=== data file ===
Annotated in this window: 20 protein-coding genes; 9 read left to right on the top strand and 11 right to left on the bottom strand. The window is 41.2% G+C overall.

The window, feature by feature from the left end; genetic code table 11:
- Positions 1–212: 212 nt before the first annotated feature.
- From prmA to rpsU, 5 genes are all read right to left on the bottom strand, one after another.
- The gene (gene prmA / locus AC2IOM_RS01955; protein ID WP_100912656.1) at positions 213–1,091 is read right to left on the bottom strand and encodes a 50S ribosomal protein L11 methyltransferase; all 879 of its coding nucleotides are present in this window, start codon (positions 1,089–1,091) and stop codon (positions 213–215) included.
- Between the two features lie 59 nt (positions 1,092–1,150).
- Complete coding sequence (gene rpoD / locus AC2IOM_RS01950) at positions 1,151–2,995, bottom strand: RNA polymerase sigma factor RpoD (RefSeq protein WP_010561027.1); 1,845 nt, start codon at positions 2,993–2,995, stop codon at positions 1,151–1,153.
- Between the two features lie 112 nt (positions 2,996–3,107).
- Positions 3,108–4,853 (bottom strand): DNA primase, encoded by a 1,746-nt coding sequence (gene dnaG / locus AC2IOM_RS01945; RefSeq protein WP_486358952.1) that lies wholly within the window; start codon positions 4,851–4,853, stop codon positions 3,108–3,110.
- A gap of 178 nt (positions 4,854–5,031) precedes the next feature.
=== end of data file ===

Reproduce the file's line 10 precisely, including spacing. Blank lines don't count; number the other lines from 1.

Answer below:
- A gap of 178 nt (positions 4,854–5,031) precedes the next feature.